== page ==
(b) a first transistor stage including a transistor with a base, an emitter and a collector, said base being coupled to said input, said collector being coupled to said source of bias voltage, and a diode connected in circuit between said emitter and said ground terminal, said first stage being normally in one state of conduction,

(c) a second transistor stage coupled to the output of said first stage and being normally in a state of conduction opposite to said first stage, and

(d) an impedance-matching transistor stage coupled to the output of said second stage for producing said alarm signal at said output terminal.

8. Apparatus as in claim 5 wherein said source of regulated voltage includes:

(a) a source of bias voltage,

(b) a transistor with a base, a collector and an emitter, said emitter being coupled to said other end of said second resistor, said collector being coupled to said source of bias voltage,

() a third resistor coupled between said base and said source of bias voltage, and

(d) a Zeuer diode coupled between said base and said ground terminal.

9. Apparatus as in claim including relay means under operational control of said recording equipment for disconnecting said input terminal from said conductors during the time of recording seismic waves.

10. In a marine seismic exploration system wherein seismic energy is repetitively generated in the water and the resulting seismic Waves are detected at at least one detector station located along a cable being towed by a boat, said detector station being connected by way of electrical conductors in said cable to equipment on board the boat for recording the detected seismic waves, the improvement for detecting the ripping or tearing of said cable comprising:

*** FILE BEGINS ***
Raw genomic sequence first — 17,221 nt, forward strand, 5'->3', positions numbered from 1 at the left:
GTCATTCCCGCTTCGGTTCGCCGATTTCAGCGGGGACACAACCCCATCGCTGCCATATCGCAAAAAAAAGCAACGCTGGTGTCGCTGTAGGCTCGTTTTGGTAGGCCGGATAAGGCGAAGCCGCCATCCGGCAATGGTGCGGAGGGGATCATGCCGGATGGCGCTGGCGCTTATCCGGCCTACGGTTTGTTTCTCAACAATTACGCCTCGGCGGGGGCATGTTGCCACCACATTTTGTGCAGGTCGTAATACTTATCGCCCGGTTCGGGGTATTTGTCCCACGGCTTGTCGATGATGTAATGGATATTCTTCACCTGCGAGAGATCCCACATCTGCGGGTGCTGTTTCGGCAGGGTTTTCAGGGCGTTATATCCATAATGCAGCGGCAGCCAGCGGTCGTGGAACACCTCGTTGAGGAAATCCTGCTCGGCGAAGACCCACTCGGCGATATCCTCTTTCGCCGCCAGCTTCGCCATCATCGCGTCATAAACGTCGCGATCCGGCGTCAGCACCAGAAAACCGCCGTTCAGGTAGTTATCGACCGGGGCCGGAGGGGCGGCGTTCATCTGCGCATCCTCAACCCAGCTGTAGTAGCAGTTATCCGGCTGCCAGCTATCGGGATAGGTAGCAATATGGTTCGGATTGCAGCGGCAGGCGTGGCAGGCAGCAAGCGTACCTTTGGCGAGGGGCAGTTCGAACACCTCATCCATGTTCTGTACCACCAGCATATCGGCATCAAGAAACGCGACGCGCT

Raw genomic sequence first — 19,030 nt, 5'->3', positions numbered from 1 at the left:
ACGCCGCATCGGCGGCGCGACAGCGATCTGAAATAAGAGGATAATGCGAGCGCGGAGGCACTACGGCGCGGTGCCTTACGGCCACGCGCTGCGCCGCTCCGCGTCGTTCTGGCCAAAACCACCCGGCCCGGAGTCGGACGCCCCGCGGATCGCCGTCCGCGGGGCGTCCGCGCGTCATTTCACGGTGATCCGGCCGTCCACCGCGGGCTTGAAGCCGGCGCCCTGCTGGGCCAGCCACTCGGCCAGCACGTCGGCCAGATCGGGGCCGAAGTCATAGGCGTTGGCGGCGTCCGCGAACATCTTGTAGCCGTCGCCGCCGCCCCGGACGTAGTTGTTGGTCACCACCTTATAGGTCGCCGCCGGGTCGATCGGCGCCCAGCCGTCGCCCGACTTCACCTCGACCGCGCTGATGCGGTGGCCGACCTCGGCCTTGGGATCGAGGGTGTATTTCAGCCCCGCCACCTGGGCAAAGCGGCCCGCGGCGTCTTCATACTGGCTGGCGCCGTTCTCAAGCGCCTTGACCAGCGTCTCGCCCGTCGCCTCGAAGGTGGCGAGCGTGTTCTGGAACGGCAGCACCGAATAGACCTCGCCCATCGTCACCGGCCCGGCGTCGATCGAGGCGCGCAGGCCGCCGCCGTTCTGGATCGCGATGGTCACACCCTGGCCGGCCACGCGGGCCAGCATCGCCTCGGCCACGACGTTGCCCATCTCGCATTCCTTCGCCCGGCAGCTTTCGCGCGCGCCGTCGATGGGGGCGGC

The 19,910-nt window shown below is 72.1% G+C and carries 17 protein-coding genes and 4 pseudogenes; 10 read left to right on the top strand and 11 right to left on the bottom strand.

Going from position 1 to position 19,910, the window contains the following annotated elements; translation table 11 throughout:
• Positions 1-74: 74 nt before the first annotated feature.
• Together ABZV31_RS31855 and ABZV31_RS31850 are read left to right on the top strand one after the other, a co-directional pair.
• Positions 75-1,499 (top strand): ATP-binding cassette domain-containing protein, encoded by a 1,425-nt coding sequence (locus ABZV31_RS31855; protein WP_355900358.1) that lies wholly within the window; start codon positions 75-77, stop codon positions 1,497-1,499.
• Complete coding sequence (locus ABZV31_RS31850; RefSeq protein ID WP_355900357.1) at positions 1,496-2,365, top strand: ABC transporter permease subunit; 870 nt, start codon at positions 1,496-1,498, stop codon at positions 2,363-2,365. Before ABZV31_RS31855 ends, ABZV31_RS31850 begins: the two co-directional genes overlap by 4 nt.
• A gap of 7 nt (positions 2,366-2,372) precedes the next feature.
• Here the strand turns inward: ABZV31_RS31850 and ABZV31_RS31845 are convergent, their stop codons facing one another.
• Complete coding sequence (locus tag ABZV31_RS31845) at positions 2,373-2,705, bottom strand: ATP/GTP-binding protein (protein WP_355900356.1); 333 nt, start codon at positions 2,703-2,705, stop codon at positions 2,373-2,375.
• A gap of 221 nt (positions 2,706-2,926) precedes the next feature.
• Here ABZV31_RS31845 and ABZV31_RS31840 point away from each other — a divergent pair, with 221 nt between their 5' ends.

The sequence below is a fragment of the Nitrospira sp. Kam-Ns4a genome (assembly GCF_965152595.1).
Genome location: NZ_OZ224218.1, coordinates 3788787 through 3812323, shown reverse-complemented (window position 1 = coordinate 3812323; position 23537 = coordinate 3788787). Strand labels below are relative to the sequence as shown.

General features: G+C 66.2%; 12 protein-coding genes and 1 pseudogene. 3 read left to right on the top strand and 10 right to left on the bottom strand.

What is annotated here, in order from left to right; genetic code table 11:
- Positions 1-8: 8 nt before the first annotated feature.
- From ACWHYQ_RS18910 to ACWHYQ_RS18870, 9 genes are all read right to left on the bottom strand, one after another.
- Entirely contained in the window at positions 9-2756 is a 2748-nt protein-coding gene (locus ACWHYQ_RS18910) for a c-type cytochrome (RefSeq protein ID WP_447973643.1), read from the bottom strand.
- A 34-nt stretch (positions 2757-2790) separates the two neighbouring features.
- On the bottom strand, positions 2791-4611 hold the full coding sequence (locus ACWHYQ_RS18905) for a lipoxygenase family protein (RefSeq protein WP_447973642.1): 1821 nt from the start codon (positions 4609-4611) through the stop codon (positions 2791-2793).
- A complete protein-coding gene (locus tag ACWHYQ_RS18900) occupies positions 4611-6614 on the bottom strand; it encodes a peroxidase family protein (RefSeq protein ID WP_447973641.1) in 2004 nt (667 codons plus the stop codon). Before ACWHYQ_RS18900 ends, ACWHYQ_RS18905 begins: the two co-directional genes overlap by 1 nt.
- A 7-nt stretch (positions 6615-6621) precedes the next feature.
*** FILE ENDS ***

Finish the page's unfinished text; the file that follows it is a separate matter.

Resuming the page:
(a) a detector circuit having an input terminal for connection to at least one of said conductors and a ground terminal for connection to a grounding point on the hull of the boat, said detector circuit including a first resistor connected across said input and ground terminals, a source of regulated direct current voltage,

a second resistor having one end connected to said input terminal and the other end connected to said source of regulated voltage, and

circuitry coupled to said input terminal and said grounding terminal for producing an alarm signal at an output terminal when suificient leakage current flows from said conductors via the water to said grounding terminal to cause a decrease in voltage across said first resistor below a predetermined minimum level,

(b) relay means under operational control of said recording equipment for disconnecting said input terminal of said detector circuit from said conductors during the time of recording seismic waves, and

(c) alarm indicating means for connection to said output terminal and responsive to said alarm signal for giving an alarm indication before extensive ripping or tearing occurs in the cable.

11. Apparatus for monitoring the condition of a marine seismic detector cable which is towed behind a boat and which includes a normally watertight outer sheath, comprising:

(a) a voltage source located on the boat,

(b) a first electrode located within said outer sheath,